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Grimes community hub on list of possible U.S. Postal Service closures
When the U.S. Postal Service announced this week that it will look at approximately 3,700 post offices across the country for possible closure, the community of Grimes was soon abuzz with the news.
The town's rural post office - open since 1883 — is on a list of 112 California offices under review to determine if their physical locations should stay in operation.
"Closing the post office is the stupidest thing I've ever heard," said resident Rose Ann Ellis. "We're out here in the middle of nowhere. How are we supposed to get our mail?"
The cash-strapped U.S. Postal Service, which lost $8 billion last year, made the announcement Tuesday that shutting doors and eliminating Saturday delivery may be the only ways to keep the agency from going under.
The service, which does not receive tax funds for its operations, has already cut its staff by about 130,000 and reduced costs by $12 billion over the past four years in an effort to cope with the decline in revenue.
About half of all bill payments are made over the Internet - up from 5 percent a decade ago - and e-mail has virtually all but replaced snail-mail.
Still, the thought of another loss in the small community of Grimes — which over the years has lost its only gas station and restaurant — is a bitter pill to swallow.
"It's not just a post office, it's kind of like a community center," said Art Olivares, who operates a welding shop in Grimes. "It is where a lot of people get their information. If you want to know why the sirens went off, you just go to the post office."
Behind the desk of the Grimes Post Office on Thursday, clerk Becky Goodman said the post office is where many people stop to chat, as they go about their business of picking up mail, sending packaging to loved ones and buying stamps and supplies.
"If the post office closes, it would be sad for the whole town," Goodman said.
Goodman said it's too soon to worry about the possibility of losing her job, something she doesn't want to contemplate at the moment.
After all, coming under review doesn't necessarily mean a post office will close. The agency has been reviewing offices since January, and so far, has closed less than half of those targeted.
"It's no secret that the Postal Service is looking to change the way we do a lot of things," Postmaster General Patrick Donahoe said. "We do feel that we are still relevant to the American public and the economy, but we have to make some tough choices."
Still, the loss of Goodman's job, that of Branch Manager Marolyn Williams, who is away this week on vacation, and the cleaning staff is significant in a small community like Grimes.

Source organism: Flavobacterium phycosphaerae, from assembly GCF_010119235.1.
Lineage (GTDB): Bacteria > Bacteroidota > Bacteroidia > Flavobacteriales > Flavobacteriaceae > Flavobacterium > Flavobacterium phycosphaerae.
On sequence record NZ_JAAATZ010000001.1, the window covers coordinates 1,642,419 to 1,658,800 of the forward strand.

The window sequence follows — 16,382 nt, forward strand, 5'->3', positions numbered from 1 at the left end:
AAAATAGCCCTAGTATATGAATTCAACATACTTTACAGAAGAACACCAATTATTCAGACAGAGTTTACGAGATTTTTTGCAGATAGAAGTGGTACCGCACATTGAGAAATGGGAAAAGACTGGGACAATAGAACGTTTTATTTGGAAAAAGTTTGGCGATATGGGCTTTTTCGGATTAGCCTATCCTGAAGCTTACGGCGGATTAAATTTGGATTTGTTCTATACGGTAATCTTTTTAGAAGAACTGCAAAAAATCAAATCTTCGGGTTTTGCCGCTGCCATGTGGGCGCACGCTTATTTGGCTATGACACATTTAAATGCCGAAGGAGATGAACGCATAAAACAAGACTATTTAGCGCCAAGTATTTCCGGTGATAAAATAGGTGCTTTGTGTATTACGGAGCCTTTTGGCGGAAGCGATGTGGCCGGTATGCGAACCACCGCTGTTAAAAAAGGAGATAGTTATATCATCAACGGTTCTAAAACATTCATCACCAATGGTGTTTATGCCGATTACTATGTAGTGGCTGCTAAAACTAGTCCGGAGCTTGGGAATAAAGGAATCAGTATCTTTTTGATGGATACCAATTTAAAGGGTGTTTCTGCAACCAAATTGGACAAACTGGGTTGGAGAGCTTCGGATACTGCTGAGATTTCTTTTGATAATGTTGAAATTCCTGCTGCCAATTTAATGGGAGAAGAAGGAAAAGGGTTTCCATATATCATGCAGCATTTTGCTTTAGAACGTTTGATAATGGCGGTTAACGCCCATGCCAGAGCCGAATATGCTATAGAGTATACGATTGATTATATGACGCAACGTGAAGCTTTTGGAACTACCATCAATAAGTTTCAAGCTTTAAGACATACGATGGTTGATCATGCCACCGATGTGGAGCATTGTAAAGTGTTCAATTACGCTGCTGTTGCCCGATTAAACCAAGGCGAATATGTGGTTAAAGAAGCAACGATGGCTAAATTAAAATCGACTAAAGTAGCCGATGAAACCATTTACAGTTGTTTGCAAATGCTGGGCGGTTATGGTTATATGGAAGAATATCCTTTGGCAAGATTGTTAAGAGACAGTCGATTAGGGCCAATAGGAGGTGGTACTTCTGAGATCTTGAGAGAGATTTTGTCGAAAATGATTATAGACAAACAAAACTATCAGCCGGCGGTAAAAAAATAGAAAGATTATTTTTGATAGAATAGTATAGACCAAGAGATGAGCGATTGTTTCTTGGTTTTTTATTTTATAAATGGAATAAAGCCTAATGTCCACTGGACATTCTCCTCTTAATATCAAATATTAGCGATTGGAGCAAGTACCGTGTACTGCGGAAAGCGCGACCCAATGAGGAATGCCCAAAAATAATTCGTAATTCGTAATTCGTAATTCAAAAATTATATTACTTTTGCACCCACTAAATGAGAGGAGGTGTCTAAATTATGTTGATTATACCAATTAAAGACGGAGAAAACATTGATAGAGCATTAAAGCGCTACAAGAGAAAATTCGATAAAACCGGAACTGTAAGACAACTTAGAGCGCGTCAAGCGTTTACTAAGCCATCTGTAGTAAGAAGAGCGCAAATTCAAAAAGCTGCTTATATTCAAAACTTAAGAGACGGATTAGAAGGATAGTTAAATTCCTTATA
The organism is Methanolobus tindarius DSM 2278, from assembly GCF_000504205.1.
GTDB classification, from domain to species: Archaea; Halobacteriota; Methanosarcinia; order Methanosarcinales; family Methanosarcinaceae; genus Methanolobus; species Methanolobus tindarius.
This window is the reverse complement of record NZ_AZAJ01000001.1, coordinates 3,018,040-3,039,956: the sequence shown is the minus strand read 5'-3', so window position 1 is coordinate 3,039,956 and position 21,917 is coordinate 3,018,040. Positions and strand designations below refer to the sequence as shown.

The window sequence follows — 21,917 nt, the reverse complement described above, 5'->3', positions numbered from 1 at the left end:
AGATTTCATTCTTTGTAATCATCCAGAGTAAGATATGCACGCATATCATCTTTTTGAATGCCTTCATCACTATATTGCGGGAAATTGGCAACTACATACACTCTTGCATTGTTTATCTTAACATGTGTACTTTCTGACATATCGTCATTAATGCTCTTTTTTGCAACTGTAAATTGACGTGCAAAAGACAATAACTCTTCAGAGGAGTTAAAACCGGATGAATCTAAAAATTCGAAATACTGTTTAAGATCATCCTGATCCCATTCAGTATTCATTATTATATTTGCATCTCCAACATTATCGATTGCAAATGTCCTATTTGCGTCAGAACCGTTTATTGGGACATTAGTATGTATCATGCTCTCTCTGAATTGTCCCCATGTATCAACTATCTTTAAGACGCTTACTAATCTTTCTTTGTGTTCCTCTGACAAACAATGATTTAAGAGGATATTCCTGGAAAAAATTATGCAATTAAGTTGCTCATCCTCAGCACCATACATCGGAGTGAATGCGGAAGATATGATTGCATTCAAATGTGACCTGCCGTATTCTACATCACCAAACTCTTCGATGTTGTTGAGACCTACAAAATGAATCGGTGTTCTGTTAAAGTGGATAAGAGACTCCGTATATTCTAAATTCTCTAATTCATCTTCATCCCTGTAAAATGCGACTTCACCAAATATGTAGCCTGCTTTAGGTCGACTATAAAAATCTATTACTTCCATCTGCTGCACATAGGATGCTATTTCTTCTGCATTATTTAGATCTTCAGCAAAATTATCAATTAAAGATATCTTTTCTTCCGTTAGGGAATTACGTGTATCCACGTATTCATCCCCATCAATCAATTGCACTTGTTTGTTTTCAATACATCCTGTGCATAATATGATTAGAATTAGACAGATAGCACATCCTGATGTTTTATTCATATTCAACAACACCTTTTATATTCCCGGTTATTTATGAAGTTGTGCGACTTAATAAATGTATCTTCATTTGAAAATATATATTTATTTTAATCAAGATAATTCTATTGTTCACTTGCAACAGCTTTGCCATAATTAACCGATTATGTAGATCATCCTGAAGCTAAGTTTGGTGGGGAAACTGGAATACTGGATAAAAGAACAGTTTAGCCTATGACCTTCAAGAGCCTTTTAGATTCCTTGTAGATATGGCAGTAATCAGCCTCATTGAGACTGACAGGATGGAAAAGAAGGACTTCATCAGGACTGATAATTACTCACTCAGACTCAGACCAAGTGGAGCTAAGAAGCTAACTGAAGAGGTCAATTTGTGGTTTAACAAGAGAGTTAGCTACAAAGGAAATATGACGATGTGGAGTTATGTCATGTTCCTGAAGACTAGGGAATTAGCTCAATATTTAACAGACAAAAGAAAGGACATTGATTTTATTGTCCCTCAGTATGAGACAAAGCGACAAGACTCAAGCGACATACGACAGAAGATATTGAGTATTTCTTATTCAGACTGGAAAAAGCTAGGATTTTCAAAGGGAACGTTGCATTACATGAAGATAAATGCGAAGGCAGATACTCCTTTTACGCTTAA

"My wife was a postal clerk at that post office for 25 years," Olivares said. "I know she wouldn't have liked it if it was her job that was lost. It's a terrible blow."
And most don't understand how the service stands to save money by closing the office down.
"It seems to me that they would just be trading one expense for another," Ellis said. "They would have to get us our mail, the same as they do in Knights Landing, where it is delivered directly to them."
Unless, of course, the service makes residents go to either Colusa or Arbuckle to pick up their mail.
"Either way, it's a 30-mile round trip," Goodman said. "That is going to be tough on a lot of people."
Residents believe the biggest impact will be on shut-ins, farmers and businesses.
In addition to two large warehouses, Grimes is home to a number of small businesses and Reclamation District No. 108.
"For those of us who go to Colusa several times a week, the impact might be minimal," Olivares said. "But not everyone can do that."
Whatever the U.S. Postal Service decides, Grimes residents don't plan to take the possibility of closure lightly.
Those served by the office have 60 days to file their comments. If the office is to be closed, they will be able to appeal to the independent Postal Regulatory Commission.
Meanwhile, Grimes Civic Association is mounting opposition to the closure.
Organizers have called for a meeting Tuesday night at the Scout Cabin.
They even placed a notice where everyone is sure to see it — on the community bulletin board inside the post office, alongside notices for puppies for sale and jobs wanted.
"The post office, after all, is where most people get their information," said Olivares, Civic Association president.
Contact Susan Meeker at 458-2121 or smeeker@ tcnpress.com. The Associated Press contributed to this report.